The National Health Service is losing thousands of key mental health professionals, undermining Government promises to grow staffing levels amid a surge in demand.
Figures from the Department of Health and Social Care (DHSC) reveal that 2,000 psychiatrists, nurses and therapists a month are leaving the NHS in England.
The Government pledged action after it was revealed that vulnerable patients under 18 were being sent more than 280 miles away from their homes for treatment.
Then Health Secretary Jeremy Hunt said last year that NHS mental health staffing would rise 19,000 by 2021, providing 24-hour care and treating one million extra patients a year.
Nine months later, staffing has been increased by just 915, the Government confirmed.
With services across England already under-staffed, the monthly exodus has left NHS England struggling to cope.
They are facing a rise in patients needing help for depression, anxiety and a range of other mental health problems.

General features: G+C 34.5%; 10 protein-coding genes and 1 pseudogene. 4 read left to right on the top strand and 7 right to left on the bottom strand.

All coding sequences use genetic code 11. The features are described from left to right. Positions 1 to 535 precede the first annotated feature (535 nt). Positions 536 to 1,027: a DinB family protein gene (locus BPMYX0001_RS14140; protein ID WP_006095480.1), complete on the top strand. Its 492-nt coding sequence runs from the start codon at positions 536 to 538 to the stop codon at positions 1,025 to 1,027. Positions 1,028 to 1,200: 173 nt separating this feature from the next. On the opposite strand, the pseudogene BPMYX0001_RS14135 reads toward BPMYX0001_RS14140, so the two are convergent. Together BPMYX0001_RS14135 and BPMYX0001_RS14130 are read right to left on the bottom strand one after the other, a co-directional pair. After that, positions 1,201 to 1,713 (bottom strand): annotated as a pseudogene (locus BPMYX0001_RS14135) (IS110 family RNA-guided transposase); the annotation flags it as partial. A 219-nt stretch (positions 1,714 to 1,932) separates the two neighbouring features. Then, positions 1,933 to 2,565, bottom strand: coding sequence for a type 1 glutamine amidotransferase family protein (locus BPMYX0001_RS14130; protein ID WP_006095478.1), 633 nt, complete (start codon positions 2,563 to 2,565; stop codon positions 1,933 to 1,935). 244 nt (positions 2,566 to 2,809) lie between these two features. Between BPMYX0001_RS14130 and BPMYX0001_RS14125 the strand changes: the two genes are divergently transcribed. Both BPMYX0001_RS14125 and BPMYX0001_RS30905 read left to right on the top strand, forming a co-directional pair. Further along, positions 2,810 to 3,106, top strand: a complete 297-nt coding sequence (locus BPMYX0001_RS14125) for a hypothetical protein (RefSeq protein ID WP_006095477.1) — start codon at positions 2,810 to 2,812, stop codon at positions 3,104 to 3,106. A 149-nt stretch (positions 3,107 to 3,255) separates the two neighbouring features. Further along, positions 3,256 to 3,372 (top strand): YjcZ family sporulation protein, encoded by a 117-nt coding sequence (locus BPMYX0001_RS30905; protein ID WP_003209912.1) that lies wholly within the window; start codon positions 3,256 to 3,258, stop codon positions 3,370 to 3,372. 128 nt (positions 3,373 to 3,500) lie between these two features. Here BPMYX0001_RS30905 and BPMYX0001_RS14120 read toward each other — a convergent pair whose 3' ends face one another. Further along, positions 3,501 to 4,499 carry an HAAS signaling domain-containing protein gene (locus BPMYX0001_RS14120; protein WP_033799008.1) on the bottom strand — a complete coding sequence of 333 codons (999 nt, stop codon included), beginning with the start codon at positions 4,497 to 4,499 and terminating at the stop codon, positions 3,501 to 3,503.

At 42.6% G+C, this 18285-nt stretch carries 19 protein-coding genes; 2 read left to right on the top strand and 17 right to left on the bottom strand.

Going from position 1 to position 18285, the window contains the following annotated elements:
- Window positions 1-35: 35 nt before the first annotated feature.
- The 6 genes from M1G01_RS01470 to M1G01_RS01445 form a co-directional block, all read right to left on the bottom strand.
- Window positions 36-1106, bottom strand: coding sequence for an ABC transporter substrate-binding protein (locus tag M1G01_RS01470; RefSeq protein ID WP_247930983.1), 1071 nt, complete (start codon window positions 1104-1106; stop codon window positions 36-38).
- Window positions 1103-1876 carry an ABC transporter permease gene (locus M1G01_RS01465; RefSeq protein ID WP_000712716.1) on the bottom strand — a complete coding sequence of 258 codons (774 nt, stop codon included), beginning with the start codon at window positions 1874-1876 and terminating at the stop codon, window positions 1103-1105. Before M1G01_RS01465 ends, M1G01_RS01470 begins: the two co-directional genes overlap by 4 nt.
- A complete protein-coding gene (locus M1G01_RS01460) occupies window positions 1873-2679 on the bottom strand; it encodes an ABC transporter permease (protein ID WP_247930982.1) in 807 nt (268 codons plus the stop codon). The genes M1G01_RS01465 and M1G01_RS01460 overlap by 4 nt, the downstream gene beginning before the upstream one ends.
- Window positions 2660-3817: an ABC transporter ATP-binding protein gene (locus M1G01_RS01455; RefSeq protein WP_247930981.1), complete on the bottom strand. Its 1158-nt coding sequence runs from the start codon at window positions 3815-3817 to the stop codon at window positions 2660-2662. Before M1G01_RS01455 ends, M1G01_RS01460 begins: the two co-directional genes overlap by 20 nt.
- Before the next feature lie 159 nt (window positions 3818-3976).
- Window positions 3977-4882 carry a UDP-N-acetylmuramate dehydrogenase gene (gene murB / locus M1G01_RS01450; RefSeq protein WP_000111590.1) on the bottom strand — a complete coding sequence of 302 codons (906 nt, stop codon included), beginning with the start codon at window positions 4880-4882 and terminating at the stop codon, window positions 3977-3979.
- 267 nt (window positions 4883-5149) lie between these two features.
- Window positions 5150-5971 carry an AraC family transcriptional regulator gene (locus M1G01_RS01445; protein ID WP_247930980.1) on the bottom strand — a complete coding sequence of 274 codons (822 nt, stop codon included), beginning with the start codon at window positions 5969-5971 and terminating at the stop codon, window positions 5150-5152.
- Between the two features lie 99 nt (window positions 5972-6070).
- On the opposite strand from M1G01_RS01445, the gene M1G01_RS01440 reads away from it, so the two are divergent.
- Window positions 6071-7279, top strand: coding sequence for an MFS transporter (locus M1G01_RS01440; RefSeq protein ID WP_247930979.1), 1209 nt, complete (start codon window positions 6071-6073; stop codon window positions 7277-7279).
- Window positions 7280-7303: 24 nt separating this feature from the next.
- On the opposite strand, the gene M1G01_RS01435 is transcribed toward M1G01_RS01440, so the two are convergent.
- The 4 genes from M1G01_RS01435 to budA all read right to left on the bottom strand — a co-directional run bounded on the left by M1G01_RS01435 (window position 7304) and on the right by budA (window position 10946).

NHS Providers, the body representing all health trusts, says staff shortages in mental health services mean they cannot cope with increasing demand.
Psychiatrists and mental health nurses are in particularly short supply, they say.
Across the whole of the NHS, staff shortages are at their highest ever level, with 107,743 vacancies including more than 11,500 doctors and 41,000 nurses.
The situation has been partly blamed on the NHS pay freeze and uncertainty over Brexit dampening recruitment from abroad.
It is, according to think tank The King’s Fund, rapidly becoming a ‘national emergency.’
The DHSC claimed that there was a plan in place to transform mental health and other NHS services backed up by “record amounts” of funding and a new staff retention programme.